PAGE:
Exclusive from Romney's Fmr. Environmental Secy: Mitt Romney "Gets" Working Women

In response to the controversy surrounding Mitt Romney's comment about seeking out "binders full of women," one of the top women in his gubernatorial administration says she wishes working women could have more bosses like him.

In the presidential race over the last week, Mitt Romney has been attacked for his record of actively recruiting women to his cabinet during his governorship of Massachusetts. This makes no sense. Under his leadership, the Bay State was ranked first in the nation by the University of Albany’s Center for Women in Government and Civil Society in terms of the percentage of women holding top state positions. Governor Romney named me state secretary of environmental affairs in 2003, and I was one of 14 women who served in the Romney cabinet and senior management team during his term in office.

Mitt Romney filled his cabinet with professionals from many different backgrounds with many different views and ideological leanings. When I entered the cabinet, I was a registered independent who had never worked in government before. He recognized the value in retaining highly qualified cabinet members, extending a degree of flexibility to my colleagues and me – both men and women – that I never would have expected from the highest levels of government in the Commonwealth.

People have questioned whether Mitt Romney “gets” working women. I know him first hand – I worked with him closely for four years. And I can say, without a doubt, he “gets” us. When I joined his team, I had two young kids, and I’d be lying if I said it was easy to juggle my family and my career. However, Governor Romney understood that I wanted to have both, and he did everything he could to help make that possible.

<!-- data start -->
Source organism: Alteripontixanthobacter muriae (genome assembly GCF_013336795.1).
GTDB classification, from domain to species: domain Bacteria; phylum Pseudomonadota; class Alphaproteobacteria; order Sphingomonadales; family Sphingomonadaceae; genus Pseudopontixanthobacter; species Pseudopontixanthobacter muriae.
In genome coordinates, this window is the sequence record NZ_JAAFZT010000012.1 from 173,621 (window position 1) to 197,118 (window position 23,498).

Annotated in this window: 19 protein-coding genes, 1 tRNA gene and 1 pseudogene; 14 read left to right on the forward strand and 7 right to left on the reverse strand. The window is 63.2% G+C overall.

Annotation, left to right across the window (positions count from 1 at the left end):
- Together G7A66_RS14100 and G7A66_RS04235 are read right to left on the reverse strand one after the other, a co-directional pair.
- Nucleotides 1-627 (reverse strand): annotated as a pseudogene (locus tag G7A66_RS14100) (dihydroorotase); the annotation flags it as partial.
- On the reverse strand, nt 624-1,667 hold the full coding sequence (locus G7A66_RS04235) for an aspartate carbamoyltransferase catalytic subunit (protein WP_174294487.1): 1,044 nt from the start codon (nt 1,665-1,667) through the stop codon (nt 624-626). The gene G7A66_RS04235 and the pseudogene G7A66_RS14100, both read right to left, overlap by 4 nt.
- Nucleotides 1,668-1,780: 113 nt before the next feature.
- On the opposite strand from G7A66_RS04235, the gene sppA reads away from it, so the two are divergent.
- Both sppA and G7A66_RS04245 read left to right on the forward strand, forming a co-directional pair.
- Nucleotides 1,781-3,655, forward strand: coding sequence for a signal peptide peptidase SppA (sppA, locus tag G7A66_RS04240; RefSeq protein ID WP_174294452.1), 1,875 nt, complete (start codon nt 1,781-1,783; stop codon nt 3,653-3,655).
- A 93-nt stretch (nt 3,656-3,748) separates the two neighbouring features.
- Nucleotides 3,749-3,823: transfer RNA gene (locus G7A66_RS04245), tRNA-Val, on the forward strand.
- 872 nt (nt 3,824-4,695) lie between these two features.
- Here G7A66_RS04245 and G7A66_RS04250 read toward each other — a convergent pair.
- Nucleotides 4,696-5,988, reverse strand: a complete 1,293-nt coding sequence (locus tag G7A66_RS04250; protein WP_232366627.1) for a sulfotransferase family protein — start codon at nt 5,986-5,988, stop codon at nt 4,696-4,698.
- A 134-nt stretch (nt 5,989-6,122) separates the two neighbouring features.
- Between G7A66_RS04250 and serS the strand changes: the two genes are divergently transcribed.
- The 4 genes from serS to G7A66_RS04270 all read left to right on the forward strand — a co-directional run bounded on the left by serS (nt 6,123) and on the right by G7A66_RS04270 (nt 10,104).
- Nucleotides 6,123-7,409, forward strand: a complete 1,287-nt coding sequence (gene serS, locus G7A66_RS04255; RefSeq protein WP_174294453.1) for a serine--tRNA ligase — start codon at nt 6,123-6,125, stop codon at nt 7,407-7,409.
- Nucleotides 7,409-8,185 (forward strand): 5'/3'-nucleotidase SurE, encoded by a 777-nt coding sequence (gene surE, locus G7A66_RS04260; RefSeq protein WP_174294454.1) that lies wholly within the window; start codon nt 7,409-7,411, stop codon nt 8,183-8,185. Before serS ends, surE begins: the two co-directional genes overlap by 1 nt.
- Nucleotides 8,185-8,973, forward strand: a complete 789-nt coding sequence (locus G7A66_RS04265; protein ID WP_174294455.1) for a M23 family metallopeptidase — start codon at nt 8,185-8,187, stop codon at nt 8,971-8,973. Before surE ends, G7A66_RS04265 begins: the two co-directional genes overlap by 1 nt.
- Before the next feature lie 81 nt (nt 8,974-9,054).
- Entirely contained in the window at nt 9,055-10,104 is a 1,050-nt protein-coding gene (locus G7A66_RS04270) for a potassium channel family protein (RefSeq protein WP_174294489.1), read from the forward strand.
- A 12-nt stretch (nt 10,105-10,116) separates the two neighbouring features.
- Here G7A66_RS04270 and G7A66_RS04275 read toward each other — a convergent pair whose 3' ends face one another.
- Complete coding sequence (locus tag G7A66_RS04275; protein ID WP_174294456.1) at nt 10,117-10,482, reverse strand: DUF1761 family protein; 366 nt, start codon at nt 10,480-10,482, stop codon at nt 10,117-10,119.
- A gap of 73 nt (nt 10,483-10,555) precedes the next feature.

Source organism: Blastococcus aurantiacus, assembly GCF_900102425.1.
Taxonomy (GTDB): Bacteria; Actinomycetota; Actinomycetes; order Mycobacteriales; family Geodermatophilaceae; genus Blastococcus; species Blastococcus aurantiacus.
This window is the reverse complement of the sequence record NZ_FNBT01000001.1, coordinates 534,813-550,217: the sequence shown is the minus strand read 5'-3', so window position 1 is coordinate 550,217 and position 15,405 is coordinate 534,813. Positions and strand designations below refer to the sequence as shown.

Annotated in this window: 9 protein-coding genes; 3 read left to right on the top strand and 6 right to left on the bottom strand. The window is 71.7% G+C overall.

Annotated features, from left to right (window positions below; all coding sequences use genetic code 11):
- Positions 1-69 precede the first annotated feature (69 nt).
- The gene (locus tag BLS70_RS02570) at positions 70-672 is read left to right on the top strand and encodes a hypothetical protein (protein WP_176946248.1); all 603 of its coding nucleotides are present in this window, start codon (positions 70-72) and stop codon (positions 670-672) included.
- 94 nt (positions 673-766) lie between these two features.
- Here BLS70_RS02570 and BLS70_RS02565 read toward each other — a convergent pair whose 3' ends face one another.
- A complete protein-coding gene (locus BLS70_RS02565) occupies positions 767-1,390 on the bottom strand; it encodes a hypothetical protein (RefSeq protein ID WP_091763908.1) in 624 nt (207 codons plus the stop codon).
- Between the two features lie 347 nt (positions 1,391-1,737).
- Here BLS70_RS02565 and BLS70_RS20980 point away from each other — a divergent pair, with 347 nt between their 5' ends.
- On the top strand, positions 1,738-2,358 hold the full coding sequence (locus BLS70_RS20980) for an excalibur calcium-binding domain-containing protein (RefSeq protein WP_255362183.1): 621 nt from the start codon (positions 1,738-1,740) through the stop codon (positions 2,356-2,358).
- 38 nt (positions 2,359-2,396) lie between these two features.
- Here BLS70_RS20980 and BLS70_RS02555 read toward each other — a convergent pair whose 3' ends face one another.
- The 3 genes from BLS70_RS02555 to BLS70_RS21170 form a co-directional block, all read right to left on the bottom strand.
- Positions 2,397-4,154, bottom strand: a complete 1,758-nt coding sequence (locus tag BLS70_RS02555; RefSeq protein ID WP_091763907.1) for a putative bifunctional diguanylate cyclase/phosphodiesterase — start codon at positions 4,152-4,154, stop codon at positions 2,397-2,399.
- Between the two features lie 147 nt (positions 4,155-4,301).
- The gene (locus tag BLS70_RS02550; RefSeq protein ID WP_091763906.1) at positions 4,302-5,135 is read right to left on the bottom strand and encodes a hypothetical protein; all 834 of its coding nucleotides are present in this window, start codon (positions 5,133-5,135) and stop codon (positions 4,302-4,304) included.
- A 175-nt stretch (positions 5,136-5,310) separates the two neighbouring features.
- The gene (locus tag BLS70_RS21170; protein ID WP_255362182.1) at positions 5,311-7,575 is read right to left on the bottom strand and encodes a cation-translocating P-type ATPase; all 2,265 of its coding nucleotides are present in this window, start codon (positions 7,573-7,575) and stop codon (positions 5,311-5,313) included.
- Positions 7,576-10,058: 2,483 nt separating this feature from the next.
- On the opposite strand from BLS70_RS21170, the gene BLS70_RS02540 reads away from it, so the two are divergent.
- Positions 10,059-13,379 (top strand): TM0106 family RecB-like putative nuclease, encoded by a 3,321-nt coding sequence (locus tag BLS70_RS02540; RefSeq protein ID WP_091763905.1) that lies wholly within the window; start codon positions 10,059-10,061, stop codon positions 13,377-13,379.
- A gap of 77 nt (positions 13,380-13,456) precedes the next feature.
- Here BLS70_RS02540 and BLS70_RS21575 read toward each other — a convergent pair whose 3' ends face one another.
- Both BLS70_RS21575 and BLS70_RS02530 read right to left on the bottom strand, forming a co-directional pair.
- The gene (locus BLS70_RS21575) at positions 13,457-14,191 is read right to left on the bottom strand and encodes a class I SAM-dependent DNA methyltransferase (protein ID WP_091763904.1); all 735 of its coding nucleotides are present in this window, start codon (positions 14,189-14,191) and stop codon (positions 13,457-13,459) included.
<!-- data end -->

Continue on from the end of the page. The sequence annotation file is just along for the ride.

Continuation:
For me, my children are my life’s work. They are my pride and joy. But my career also defines me as a woman. I’ve worked in different fields throughout my career – in academia, in public service and in the private sector. My bosses’ attitudes toward me, as a working mom, have really run the gamut. Like many women, I’ve worked for people who have questioned my commitment to my job, even though I throw myself into whatever I do. Others have ignored my family life altogether, as though it wasn’t a part of my life at all.

The sad truth is that, even today, the glass ceiling still exists for many women. It may not be as obvious as it was for our moms, but the fact is that women are often overlooked for many top positions in both the public and the private sector. The “Mommy Track” is often code for missing out on opportunities for promotion because of our desire and need to balance our professional goals with our home lives. Mitt Romney deserves great credit for recognizing the value women brought to his cabinet, for seeking out our voices and our resumes, and for actively supporting the need for balance in our lives.

Women work for a whole host of reasons. For most, it’s an economic imperative. There’s no doubt that we all come from different backgrounds, work in different industries, and face different circumstances. But I think we can all agree that a work environment that affords flexibility in recognition of those differences is better than one that treats us as if we’re all the same.

I’m grateful to have worked for a boss like Mitt Romney who supported me both professionally and personally. That is the way to lead, and for that, he should be praised. I just wish there were more men – and bosses – like Mitt Romney out there in the world.

Ellen Roy Herzfelder served as Massachusetts Secretary of Environmental Affairs during Governor Mitt Romney's Administration. She joins other women who worked with Mitt Romney, including former Lt. Gov. Kerry Healey, who have been speaking out about his record with women.

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